Damn you, misleading hippie gardening websites! Everything you have told me is the opposite of what is going on in my Guest Room Garden! (You too can make a Guest Room Garden! Just follow these three easy steps:

1) Take a rarely-used bedroom in your two-bedroom apartment

2) Fill the window with plants that will die if left outdoors in the winter cold

3) Lack friends who might ever possibly stay in that guest room. Watch as the foliage gradually overpowers the room and makes it feel like a creepy-ass jungle.

See-it’s easy!)

“Planting mint will keep flies away from your house and garden,” says one damn hippie gardening website. Thanks for the tip-but actually, it’s my mint plants that are crawling with little fruity-looking flies. What now, website? Any other helpful advice for me? I just spent half an hour sitting in front of my mint plant killing flies as I spotted them like some sort of crazy gardening sniper. There has to be a better way.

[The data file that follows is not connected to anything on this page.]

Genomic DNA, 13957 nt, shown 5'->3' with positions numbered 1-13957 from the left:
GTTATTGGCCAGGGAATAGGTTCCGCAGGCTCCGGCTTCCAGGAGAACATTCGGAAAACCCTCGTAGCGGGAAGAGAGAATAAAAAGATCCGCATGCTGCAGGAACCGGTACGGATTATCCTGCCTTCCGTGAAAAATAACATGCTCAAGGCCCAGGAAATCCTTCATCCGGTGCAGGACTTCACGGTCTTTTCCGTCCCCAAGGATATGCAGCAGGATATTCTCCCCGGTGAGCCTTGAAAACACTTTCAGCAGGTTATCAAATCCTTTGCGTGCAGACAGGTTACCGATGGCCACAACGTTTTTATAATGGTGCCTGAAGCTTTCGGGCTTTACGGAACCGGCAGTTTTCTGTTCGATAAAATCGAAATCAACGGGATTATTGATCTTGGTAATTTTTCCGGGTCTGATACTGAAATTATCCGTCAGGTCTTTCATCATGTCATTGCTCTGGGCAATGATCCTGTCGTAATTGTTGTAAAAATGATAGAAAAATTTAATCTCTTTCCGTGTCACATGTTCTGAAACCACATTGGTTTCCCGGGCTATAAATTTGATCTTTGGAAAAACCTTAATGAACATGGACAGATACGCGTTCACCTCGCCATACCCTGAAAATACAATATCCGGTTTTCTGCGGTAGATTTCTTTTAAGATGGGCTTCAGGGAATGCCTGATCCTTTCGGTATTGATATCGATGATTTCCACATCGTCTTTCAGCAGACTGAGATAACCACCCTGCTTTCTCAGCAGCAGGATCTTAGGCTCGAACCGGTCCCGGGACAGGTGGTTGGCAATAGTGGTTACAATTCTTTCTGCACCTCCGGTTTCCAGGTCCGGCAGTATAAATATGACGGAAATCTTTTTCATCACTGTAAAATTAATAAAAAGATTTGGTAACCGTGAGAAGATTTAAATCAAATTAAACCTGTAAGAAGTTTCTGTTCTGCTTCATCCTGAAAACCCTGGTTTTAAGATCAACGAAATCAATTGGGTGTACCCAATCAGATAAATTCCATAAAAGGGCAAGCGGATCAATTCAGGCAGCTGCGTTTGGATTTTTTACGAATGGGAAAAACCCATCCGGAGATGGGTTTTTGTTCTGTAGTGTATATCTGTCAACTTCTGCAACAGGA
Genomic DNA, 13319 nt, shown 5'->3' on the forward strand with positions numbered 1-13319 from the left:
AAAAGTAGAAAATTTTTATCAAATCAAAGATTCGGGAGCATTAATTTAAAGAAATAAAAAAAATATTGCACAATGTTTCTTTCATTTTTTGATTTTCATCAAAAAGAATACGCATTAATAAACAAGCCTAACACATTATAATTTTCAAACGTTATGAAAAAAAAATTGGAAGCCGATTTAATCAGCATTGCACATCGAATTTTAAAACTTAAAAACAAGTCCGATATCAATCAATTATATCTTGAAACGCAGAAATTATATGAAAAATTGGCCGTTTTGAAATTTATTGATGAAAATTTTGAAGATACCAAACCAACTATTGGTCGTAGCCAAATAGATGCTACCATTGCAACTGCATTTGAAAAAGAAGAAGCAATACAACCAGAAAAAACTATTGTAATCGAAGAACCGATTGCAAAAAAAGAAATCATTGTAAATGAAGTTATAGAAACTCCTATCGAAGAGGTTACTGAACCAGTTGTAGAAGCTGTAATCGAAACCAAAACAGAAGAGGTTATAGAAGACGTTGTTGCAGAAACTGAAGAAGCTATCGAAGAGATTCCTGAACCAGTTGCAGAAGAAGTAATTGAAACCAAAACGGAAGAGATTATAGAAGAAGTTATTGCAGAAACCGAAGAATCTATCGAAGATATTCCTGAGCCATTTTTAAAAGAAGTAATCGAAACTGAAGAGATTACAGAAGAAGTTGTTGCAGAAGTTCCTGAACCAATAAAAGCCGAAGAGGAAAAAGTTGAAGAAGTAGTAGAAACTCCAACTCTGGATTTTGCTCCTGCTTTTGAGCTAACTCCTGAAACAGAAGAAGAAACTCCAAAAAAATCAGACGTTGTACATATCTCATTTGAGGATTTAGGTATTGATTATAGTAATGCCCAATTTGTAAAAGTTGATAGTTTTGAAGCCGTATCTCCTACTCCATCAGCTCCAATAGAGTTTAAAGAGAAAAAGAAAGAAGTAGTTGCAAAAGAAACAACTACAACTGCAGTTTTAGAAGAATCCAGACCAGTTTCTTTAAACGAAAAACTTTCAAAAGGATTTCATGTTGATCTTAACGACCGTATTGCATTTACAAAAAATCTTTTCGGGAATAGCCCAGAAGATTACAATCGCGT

“An organic method of getting rid of aphids? Plant basil,” advises another damn hippie gardening website. Fine and dandy, except it’s my basil that’s crawling with aphids. Should I plant other basil next to it, and maybe THAT basil will be ok to eat? Is that really the best thing I can do here?

Also, aphids are gross. They look like little green sesame seeds. They are ruining bagels for me. And they don’t ever move! Any bug that just sits there like a Zen master and takes it as you brush it off your plant is playing mind games that are too sophisticated for me to be able to handle at this point in time. Passive resistance is only ok when I’m the one employing it.

Several websites have recommended introducing Ladybugs into my garden to eat the aphids, but I’m not sure I want to interfere with my guest room’s delicate ecosystem. I don’t think you could call what I’ve been doing today ‘gardening’, since I spent most of my time sitting on the edge of a bed. Still, I managed to work myself up into something of a frenzy this afternoon trying to deal with the ailments my various plants have come down with. What is not that bothersome when your plant is on a porch, becomes more of a problem once it’s indoors.